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A Close Reading of Jimmy Butler’s First Day on the Job in Philadelphia

Comparing what the disgruntled superstar said at his opening press conferences with the Timberwolves and 76ers

Images of Jimmy Butler at his opening press conferences in both Minnesota and Philadelphia AP Images/Ringer illustration

It’s not true that you never get a second chance to make a first impression. For example, if you’re a chronically disgruntled NBA star like Jimmy Butler, you get three and counting. On Tuesday, Butler got a chance to make his latest first impression, this time for the Philadelphia media and, by extension, 76ers fans.

Given that at the time of his introductory press conference for the Chicago Bulls he was entering the NBA as the 30th overall pick in the 2011 draft, a slot from which the optimistic outcome is generally a solid rotation player, not much can reasonably be gleaned from Butler’s first interaction with the Chicago media. However, after turning himself into not just a role player but the 2015 Most Improved Player, an All-Star, and the best player on the team amid former MVP Derrick Rose’s injury issues, Butler grew discontent with the middling Bulls’ young locker room. Eventually, he forced the trade that reunited him with Tom Thibodeau in Minnesota. There, he arrived as a star, and with him came fanfare and optimism. That first impression would be a sign of things to come.

Unfortunately for the Timberwolves, it would not be a sign of good things to come. After leading Minnesota to its first postseason berth since the heyday of Kevin Garnett, history began to repeat itself. Butler again grew discontent with his young teammates. He demanded a trade, embarrassed the youngsters at practice to prove a point, and, with the drama-embroiled Wolves off to a slow start, got his wish last weekend with a trade to Philadelphia. On Tuesday, he arrived in a new city, for the second time in less than 18 months, again bringing fanfare and optimism, but this time wariness too.

Caveats

Butler’s first press conference in Minnesota can help inform expectations for his run in Philadelphia. First, though, there is one key contextual difference. Butler was traded to Minnesota on draft night 2017, rather than during the season. This changed some of the types of questions Butler faced. In Minnesota, questions about his fit on the team, leadership, and expectations were more open-ended, allowing him to say all the right things about his new teammates’ talent without getting into on-court specifics.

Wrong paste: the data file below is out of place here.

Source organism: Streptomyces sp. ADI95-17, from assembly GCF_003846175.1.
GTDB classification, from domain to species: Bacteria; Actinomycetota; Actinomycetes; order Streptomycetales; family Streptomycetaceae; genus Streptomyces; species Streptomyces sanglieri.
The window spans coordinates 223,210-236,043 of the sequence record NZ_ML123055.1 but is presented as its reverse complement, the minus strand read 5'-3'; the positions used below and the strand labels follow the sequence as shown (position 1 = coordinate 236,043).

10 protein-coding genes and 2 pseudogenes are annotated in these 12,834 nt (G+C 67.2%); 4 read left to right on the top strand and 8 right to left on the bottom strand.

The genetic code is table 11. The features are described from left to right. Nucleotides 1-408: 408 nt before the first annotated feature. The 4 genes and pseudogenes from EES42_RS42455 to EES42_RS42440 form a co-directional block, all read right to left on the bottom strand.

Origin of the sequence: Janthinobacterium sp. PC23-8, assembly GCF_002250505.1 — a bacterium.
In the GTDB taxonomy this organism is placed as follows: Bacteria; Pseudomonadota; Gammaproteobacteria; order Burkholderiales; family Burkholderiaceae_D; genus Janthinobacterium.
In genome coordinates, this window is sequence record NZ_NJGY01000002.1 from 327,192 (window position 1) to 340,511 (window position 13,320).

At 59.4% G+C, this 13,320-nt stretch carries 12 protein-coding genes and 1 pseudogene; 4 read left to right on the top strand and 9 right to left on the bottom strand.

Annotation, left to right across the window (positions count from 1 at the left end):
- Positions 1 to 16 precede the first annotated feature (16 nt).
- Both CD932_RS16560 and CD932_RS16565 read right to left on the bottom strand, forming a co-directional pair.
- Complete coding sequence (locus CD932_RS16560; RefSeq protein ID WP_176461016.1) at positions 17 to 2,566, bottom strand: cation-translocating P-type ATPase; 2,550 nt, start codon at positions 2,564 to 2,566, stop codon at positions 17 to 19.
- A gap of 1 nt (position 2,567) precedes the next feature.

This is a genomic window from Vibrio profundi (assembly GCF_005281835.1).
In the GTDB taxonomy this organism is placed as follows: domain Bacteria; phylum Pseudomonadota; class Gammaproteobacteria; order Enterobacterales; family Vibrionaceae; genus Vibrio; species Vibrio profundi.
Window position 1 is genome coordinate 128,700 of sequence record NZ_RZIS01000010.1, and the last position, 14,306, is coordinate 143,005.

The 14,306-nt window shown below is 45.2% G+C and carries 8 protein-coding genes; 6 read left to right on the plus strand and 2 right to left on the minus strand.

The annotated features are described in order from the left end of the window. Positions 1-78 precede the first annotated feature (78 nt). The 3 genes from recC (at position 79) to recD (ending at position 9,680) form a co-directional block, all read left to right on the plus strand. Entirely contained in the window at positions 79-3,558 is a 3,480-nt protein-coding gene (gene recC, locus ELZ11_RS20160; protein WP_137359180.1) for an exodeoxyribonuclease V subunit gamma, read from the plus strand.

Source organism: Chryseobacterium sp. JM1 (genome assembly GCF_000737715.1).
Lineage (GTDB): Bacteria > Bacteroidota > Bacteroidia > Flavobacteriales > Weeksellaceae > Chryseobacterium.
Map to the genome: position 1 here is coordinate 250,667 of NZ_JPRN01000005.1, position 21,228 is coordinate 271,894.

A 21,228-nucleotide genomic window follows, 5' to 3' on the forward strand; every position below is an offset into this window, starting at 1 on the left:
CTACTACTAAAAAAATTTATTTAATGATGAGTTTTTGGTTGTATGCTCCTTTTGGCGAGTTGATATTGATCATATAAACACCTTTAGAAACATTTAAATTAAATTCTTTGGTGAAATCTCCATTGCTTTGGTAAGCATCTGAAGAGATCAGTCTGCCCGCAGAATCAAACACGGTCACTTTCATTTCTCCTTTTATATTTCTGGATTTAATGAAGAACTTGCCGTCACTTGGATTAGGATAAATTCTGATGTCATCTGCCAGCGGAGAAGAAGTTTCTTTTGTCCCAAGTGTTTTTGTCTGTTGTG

By contrast, in Philadelphia, he was asked directly about his on-court fit and the difference in style of play between Brett Brown’s Sixers and Thibs’s Wolves, giving him a jumping-off point to discuss his skill set and willingness to plug himself into the Sixers’ fast-paced, ball-moving style of play. Because of that, it’s probably best to throw out his more strategic answers in Philadelphia.

Because of the harsh (but fair) reputation Philadelphia’s press and fan base have, it’s probably also best to throw away Butler’s responses about how he thinks he’ll be accepted by the city. Philadelphia’s fans are incredibly easy but necessary to pander to: All an athlete has to do is talk about how hard a worker they are, how blue-collar they are, and how all they care about is winning a championship. Butler did just that. If not for the singularly charismatic and talented Joel Embiid and the singularly Rockyish underdog T.J. McConnell, Jimmy G. Buckets would probably be every Sixers fan’s favorite player already.

The key differences in the press conferences, then, come down to the way Butler envisioned himself fitting into his new team’s culture, and the way he addressed the rocky road that brought him to his new city.

Culture

“Thibs let me know you have to work in order to make it. … These young guys are really, really, really talented. I’m just here to push them to the best of their abilities. … They’re gonna come in each and every day and work, which is all you can ask for.”